XD Series Accessories
 
 
 
 
Minolta had a range of accessories to support the XD series, including dedicated flash units, an auto winder, a power grip to supplement flash batteries, and a data back.
 
 
X Series Flash Units
 
 
When the XD bodies were first released they became the first bodies to incorporate an automatic flash sync pin on the flash mount. This pin alerts the camera that an X Series flash is fully charged, and automatically sets the camera to flash sync (1/100 sec) and activates a blinking “flash ready” signal in the viewfinder. Upon release, Minolta had only the Auto Electroflash 200X available, but as time progressed many of the existing non-dedicated flash designs were converted to dedicated models. By mid-way through the life of the XD11 there were four X-series flash units available, being the 320X, 200X, 132X and 118X.
 
     
 
Auto Electroflash 320X
 
 
 
 
The 320X flash, the top of the line flashgun manufactured by Minolta for the XD Series Cameras, demonstrating its capacity for bounce and swivel operation.
 
 
The 320X was the flagship of Minolta’s Auto Electroflash models. Based off the previous 320 (undedicated) it boasted a guide number of 32 in metres, had bounce and swivel capability, and used thyristor circuitry. Thyristor circuitry was a huge advantage for users, as it enabled the capacitor of a flash to only discharge the amount of power required for a flash, rather than it’s whole charge. In practical terms, this resulted in faster recharge times and longer battery life.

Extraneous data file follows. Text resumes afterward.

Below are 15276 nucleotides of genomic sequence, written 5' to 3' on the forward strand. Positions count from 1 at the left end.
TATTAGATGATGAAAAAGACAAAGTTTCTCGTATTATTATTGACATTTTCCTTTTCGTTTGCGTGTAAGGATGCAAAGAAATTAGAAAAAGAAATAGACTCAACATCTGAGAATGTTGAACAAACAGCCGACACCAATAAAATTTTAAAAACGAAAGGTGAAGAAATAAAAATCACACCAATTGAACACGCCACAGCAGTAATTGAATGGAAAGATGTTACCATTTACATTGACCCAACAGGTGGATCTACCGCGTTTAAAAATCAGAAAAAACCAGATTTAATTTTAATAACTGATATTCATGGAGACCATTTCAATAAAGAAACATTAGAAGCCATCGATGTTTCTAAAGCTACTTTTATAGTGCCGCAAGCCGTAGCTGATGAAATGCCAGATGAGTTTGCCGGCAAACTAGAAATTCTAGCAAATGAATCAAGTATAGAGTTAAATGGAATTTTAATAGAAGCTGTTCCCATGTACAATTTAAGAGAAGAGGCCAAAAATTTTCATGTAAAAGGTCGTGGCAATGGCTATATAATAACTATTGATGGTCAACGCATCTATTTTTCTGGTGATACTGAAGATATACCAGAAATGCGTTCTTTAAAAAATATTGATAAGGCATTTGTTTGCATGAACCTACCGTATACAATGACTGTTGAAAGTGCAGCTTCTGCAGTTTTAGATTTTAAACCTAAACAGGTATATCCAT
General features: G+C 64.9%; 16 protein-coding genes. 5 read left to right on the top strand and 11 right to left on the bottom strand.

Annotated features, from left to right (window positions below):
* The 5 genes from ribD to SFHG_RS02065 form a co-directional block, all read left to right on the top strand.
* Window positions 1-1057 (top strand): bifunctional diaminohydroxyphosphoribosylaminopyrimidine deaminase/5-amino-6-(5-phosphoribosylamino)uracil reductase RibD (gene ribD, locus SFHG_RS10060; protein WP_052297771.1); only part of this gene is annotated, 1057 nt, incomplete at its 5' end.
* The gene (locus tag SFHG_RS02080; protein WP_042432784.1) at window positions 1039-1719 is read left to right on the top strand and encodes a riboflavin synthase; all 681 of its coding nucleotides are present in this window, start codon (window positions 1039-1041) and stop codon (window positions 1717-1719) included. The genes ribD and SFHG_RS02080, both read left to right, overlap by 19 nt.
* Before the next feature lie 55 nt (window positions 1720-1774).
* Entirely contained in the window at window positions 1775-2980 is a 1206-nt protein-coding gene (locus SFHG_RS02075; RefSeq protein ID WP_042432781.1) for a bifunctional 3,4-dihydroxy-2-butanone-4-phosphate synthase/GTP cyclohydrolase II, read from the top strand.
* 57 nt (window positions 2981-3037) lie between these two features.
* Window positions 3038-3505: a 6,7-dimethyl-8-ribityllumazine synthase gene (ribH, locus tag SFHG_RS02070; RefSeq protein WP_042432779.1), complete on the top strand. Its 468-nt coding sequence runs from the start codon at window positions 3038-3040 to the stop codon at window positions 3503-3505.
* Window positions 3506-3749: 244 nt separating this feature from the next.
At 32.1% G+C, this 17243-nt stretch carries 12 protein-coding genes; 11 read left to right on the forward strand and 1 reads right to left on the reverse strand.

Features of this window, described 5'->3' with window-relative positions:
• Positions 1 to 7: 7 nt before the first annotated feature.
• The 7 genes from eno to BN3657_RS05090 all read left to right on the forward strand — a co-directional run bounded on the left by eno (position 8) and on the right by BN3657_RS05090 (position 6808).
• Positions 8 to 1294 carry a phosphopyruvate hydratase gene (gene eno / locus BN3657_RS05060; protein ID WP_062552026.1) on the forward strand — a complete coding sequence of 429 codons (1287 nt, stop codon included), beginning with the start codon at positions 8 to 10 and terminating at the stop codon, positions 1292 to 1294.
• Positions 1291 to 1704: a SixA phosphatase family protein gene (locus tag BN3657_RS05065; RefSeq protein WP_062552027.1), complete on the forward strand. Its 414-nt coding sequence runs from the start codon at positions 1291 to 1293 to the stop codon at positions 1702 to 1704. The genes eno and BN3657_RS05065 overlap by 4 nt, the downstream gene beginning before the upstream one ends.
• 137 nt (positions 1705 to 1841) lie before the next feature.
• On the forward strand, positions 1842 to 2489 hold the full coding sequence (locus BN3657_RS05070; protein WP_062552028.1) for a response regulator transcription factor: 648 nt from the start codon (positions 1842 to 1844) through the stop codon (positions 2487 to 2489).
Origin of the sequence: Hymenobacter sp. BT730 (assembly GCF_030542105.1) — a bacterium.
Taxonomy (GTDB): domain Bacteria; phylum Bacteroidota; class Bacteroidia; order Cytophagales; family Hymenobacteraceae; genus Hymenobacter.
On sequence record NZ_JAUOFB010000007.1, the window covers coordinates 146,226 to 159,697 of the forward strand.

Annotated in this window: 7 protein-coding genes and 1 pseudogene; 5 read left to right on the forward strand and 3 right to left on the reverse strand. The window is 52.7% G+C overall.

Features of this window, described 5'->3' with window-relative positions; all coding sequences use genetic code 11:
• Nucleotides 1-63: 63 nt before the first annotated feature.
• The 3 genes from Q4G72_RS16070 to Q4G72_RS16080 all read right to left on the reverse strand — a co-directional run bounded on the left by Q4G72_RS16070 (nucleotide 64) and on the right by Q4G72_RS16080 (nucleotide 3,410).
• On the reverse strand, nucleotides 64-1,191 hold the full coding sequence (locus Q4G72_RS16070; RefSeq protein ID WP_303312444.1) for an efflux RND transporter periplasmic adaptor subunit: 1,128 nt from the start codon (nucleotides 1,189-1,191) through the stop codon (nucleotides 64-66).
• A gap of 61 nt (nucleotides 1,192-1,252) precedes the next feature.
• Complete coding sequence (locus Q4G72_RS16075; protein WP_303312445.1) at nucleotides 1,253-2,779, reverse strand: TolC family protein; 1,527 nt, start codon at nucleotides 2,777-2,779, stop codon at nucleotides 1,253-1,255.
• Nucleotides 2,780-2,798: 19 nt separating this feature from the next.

In addition, the 320X incorporated three “auto” settings for automatic flash operation (simply select the F-stop indicated by the flash for perfect exposures) and an adjustable power setting in manual mode from full power down to 1/16th power. This makes the 320X a very handy tool in the home studio, as its power can be adjusted based upon flashmeter readings or calculation to get whatever lighting ratio is desired.
 
         
 
The 320X had an accessory filter set, which included two difusers (for flash coverage down to 24mm), one concentrator (for extra flash range using telephoto lenses), a neutral density filter and 5 coloured filters for creative use. It is noted that because of their identical dimensions, the filter set for the 320X will fit the 360PX, and vice-versa. Price can vary depending on if it is advertised for the 360PX as well as the 320X. However, if advertised correctly this set is likely to sell for over US$50.
   
 
The 320X is a very high featured Auto flash, and if you don't own a camera with TTL flash capabilities (ie. the X-700 or X-500/570) there is no real reason to select the later model 360PX over the 320X. An added bonus is that at approximately US$50-$55 on ebay the 320X normally sells for less than half the price of the 360PX.
 
 
Auto Electroflash 200X
 
 


 
 

The Auto Electroflash 200X.

   
   
   
 
The 200X had a guide number of 20 in metres, and had two automatic exposure settings, plus full manual. The 200X also incorporated thyristor circuitry enabling winder syncronisation and battery saving. Unfortunately the lack of bounce capability limits the capacity of users to obtain flash photos where their subjects don't look like the "deer in the headlights" .